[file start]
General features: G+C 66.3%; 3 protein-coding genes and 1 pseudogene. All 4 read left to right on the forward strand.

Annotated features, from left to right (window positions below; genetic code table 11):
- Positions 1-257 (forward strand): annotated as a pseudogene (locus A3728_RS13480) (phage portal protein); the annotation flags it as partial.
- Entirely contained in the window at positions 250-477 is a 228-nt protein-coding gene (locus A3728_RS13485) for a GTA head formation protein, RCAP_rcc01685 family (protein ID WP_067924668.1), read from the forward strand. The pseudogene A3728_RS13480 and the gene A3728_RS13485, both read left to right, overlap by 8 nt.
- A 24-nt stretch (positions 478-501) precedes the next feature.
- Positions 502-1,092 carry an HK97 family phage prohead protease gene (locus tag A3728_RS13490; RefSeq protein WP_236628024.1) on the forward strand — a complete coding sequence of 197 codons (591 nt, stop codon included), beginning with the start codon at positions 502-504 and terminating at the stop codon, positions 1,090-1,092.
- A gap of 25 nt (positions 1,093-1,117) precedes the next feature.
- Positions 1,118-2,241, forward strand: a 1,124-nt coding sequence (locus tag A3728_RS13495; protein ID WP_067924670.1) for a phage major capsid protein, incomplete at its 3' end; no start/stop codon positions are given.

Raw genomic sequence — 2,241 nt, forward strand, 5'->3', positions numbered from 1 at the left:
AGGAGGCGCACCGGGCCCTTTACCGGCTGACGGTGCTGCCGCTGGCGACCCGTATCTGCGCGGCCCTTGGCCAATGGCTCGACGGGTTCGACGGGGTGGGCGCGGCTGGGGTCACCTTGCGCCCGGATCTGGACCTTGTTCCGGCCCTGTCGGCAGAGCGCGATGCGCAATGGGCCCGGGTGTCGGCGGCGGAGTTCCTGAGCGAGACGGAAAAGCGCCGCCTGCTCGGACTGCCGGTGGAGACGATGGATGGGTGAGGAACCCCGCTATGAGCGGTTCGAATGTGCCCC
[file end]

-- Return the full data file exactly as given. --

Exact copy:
General features: G+C 66.3%; 3 protein-coding genes and 1 pseudogene. All 4 read left to right on the forward strand.

Annotated features, from left to right (window positions below; genetic code table 11):
- Positions 1-257 (forward strand): annotated as a pseudogene (locus A3728_RS13480) (phage portal protein); the annotation flags it as partial.
- Entirely contained in the window at positions 250-477 is a 228-nt protein-coding gene (locus A3728_RS13485) for a GTA head formation protein, RCAP_rcc01685 family (protein ID WP_067924668.1), read from the forward strand. The pseudogene A3728_RS13480 and the gene A3728_RS13485, both read left to right, overlap by 8 nt.
- A 24-nt stretch (positions 478-501) precedes the next feature.
- Positions 502-1,092 carry an HK97 family phage prohead protease gene (locus tag A3728_RS13490; RefSeq protein WP_236628024.1) on the forward strand — a complete coding sequence of 197 codons (591 nt, stop codon included), beginning with the start codon at positions 502-504 and terminating at the stop codon, positions 1,090-1,092.
- A gap of 25 nt (positions 1,093-1,117) precedes the next feature.
- Positions 1,118-2,241, forward strand: a 1,124-nt coding sequence (locus tag A3728_RS13495; protein ID WP_067924670.1) for a phage major capsid protein, incomplete at its 3' end; no start/stop codon positions are given.

Raw genomic sequence — 2,241 nt, forward strand, 5'->3', positions numbered from 1 at the left:
AGGAGGCGCACCGGGCCCTTTACCGGCTGACGGTGCTGCCGCTGGCGACCCGTATCTGCGCGGCCCTTGGCCAATGGCTCGACGGGTTCGACGGGGTGGGCGCGGCTGGGGTCACCTTGCGCCCGGATCTGGACCTTGTTCCGGCCCTGTCGGCAGAGCGCGATGCGCAATGGGCCCGGGTGTCGGCGGCGGAGTTCCTGAGCGAGACGGAAAAGCGCCGCCTGCTCGGACTGCCGGTGGAGACGATGGATGGGTGAGGAACCCCGCTATGAGCGGTTCGAATGTGCCCC